The HSE/DfT have produced a guidance document: Driving at Work (INDG382) which is a minimum benchmark standard for companies to work to. This requires that, not only do their workers have to drive within the road traffic rules, but also that the company itself has clearly risk assessed, documented and implemented safe systems of work for their vehicles, drivers, journeys, sites and processes. The document also clarifies that the Management of Health and Safety at Work Regulations requirements on risk assessment do apply to work-related driving; even where people are using their own vehicle.


What can Driver Intelligence do to help?


Through our extensive knowledge of fleet risk and compliance arrangements, we have created a unique web-enabled ‘Driver Intelligence System’ (DIS).  We believe driver intelligence is key.  DIS is a web-enabled management system that can be used to collate and analyse driver and vehicle risk data in order to identify optimal risk mitigation actions, whilst also producing a plethora of reports for the board of directors, insurers, etc.


What do we have to do to comply with our legal obligations?


There is a clear requirement to: a) define your company’s policy; b) assess the risk and; c) manage the outcomes.  These actions can be included within your existing health and safety management system, or you can develop a bespoke driver and vehicle risk management system to specifically manage your occupational road risk.


What other factors should a company consider?


Well, there is always the moral obligation. Almost 3,000 people are killed on UK roads each year; that’s an average of just under nine (9) per day. Department of Transport ‘Purpose of Journey’ data suggests that 25 to 30% of these incidents involve at least one person ‘driving for work’.  In addition, the UK's ratio of work-related road fatalities to non-vehicle occupational fatalities is about 4:1.  Surprisingly, only 14% of the UK’s 28 million vehicles are company owned; which means that companies must give greater consideration to privately-owned (grey fleet) vehicles being used for work purposes.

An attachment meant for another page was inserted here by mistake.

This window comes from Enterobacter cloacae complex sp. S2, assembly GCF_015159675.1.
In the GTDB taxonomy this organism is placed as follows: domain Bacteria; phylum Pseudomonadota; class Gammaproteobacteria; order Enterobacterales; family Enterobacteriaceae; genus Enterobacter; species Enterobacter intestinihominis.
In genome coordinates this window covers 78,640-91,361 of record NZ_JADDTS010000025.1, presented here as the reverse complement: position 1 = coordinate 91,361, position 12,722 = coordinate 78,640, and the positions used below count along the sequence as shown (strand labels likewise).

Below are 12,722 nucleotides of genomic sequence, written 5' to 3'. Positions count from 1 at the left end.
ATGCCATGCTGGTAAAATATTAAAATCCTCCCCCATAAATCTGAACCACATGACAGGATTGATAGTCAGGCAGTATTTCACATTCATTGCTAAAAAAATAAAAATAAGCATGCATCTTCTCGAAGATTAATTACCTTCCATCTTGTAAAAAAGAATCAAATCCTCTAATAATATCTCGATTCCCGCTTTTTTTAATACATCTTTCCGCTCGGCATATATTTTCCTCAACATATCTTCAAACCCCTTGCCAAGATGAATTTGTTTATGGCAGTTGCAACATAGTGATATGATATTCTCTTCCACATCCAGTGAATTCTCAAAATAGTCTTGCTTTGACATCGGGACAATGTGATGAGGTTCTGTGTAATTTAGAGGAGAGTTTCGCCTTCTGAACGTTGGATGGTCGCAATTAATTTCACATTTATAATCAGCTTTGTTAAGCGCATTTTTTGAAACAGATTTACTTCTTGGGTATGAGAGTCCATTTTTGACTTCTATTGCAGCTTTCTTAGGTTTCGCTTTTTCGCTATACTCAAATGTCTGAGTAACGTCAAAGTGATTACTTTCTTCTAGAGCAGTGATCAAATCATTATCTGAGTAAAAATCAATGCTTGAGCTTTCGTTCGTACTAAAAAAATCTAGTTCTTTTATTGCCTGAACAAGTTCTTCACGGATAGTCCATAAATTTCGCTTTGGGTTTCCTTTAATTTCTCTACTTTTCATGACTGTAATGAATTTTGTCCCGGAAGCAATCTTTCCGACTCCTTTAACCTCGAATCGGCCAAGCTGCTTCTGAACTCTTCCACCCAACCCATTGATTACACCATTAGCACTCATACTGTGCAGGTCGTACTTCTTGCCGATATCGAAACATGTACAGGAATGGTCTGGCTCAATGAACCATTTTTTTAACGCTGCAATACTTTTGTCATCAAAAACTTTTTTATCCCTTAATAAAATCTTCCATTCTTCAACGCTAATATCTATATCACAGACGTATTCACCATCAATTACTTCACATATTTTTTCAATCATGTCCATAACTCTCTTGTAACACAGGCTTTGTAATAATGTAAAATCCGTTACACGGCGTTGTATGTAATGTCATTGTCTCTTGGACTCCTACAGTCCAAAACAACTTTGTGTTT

Driver Intelligence System Features

Everything you need for fleet risk and compliance management

Establish your company’s progress towards meeting the requirements and obligations of all fleet-related Health & Safety legislation. 

Corporate risk assessments

Tackle areas of non-compliance and reduce your corporate risk exposure by following the actions prescribed in this interactive report.

Compliance Action Reports

Tailored to the dimensions of your fleet, refer to the wealth of supporting information supplied within your bespoke Management System Handbook.

Management System Handbook

Identify the issues facing every individual who drives on company business; whether it’s in a company-supplied or their own private vehicle.

Driver Risk Assessments

Approve your drivers’ eligibility status based on accurate licence information regarding endorsements, categories and any restrictions.

Driver Licence Checks

Ensure that private vehicles used for company business meet internal policy and basic legal requirements such as tax, MOT and business insurance.

Grey Fleet Management

Protect your insurance risk - set the policy and ensure that all nominated drivers are eligible to drive and included within your risk management programme

Nominated Driver Management

Introduce and enforce CO2 limits.  Not only will you reduce your company’s impact on the planet, you’ll improve fuel efficiency and reduce costs.

C02 Management

Increase workforce efficiency and reduce fuel consumption – telematics systems enable your business to identify where most time and money is wasted.


Keep drivers’ skills up-to-date with a series of core modules. Additionally, aim specific modules at drivers with known areas of concern.


Sometimes there’s no substitute for classroom-based learning. Interactive by nature, these sessions are packed with fresh thinking and useful information.

Driver Awareness Seminars

For drivers who need a little bit of extra support, in-vehicle training is an ideal environment for addressing hazardous areas of risk.

In-Vehicle Driver Training

Equip your drivers to manage the worst of situations within a controlled environment. 

Advanced Vehicle Control

Providing the ability to analyse a broad spectrum of driver and vehicle risks in order to more accurately target risk mitigation spend.

Data Analysis

Extract real-time data at any time with a series of system and service reports. 


Incidents are not always as reported.  An investigation will provide valuable information about cause and effect and help to prevent recurrences.

Collision Investigation